The distances to the nearest lek varied between 1.3 and 3.1 km for 47 leks (Fig. 1), and the distribution of the distances was skewed towards the longer distances. The highest frequency of observations was within the interval of 1.50–1.75 km. The distribution indicates a minimum distance of 1.3–1.5 km between neighbouring leks.
Spacing of individuals in late winter
Based on the distribution of radio-fixes relative to leks and the mean density of females, adult males and subadult males, the expected densities of each group at different distances from leks were estimated (Fig. 2A and B). Figure 2 illustrates two important points: 1) in late winter females concentrated in the interlek regions (>800 m from leks) where male density was low, and 2) the few males in the interlek regions were mostly subadult males (81%). The maximum density of subadult males was found between the maxima of adult males and females, approximately 400–800 m from the lek centre. Figure 3 shows the winter home ranges of four radio-marked males around a lek in 1983. A subadult male (2–3 years old) made three recorded visits in late winter to a 30-year-old pine plantation, situated approximately 1,800 m from the lek centre (1,300 m from the nearest lek), where a group of 2–4 females were staying at the time. On one of the visits radiofixes indicated that the subadult male stayed in the area for about one week.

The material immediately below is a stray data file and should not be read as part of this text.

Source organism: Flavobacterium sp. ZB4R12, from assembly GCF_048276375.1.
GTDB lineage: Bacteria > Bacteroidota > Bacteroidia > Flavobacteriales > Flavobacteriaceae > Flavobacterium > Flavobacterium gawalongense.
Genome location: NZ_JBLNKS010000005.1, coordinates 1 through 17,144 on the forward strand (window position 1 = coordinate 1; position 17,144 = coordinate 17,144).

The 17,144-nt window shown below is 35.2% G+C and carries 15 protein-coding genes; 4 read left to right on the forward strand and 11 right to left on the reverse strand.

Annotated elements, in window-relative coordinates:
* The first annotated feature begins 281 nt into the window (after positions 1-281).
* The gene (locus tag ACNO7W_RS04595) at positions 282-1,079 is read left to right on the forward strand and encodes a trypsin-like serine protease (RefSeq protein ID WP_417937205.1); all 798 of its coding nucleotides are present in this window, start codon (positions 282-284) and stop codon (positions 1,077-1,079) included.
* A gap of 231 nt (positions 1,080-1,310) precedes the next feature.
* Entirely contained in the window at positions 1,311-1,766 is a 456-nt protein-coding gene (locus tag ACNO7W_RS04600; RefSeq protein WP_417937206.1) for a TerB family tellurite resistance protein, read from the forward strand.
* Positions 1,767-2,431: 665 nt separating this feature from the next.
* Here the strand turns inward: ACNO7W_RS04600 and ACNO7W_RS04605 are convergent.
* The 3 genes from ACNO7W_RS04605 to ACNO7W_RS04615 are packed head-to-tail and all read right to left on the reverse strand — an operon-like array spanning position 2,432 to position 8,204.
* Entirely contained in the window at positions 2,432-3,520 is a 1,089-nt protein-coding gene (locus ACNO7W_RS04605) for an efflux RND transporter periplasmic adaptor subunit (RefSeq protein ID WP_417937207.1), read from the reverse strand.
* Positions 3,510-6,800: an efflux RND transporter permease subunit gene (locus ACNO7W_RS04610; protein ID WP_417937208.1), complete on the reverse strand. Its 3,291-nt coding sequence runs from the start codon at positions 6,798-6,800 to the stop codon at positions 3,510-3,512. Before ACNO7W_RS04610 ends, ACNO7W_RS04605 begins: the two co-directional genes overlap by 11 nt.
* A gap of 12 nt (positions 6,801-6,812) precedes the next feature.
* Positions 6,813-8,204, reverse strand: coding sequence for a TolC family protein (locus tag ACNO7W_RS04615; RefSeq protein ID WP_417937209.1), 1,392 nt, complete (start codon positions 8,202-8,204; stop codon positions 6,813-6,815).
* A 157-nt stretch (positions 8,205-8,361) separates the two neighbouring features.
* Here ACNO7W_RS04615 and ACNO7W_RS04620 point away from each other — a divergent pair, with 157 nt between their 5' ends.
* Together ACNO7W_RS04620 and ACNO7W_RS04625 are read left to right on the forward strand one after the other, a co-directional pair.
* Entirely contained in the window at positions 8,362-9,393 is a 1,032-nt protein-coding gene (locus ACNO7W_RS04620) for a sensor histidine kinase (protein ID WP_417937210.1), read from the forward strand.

Late winter display activity
At Varaldskogen, mating takes place in late April. However, the first snow tracks of displaying males were found during 15–25 February (data from 1981–1983 and 1985–1987). Ground activity in late winter (15 February -15 April) was recorded by describing 110 female trails and 232 male trails in snow. The mean walking length of such trails was 128 m (range: 2–635 m) for males and 31 m (range: 4–66 m) for females. Short trails of both sexes were usually associated with normal winter behaviour and roosting beneath spruce trees with low branches. However, male trails were longer and more often (21%) found far (>100 m) from feeding and roosting sites than female trails (6%; G = 13.66, df= 1,P< 0.001).
The male snow tracks recorded included display activity at 26 sites in the period 16 February – 12 April in 1986 and 1987. Display activity was recorded as solitary male display, two males displaying, or male(s) displaying at sites with female(s). Display activity was not confined to traditional lek sites. Solitary male or male-male display (35% of the incidents) were all found close to leks, whereas male-female display (65%) was frequently found far from leks (see Fig. 2C). Three male-female display incidents were recorded in late February. If they are excluded, only one (700 m from lek centre) of 14 male-female incidents was recorded closer than 800 m to the lek centre. In the cases of male-male display (N = 5) no roosting or feeding tree sites were found within a distance of 100 m.
Frequency with which females, either courted or not courted by males, were observed in groups of varying sizes (1–6). N = total number of females observed.
Late winter display activity seems to be particularly directed towards groups of females. Of 36 flushed females that were subject to courting by males, only four (11.1%) were single, compared to 62 of 145 (42.8%) flushed females not courted in the same period (G = 14.38, df = 1,P< 0.001; Table 1). In 16 of 17 cases (94%) the females were courted by a single male. Tracks in the snow and the amount of droppings at roosting sites and beneath feeding trees revealed that males in most cases were visitors with a short stay, and that the female(s) had stayed there considerably longer.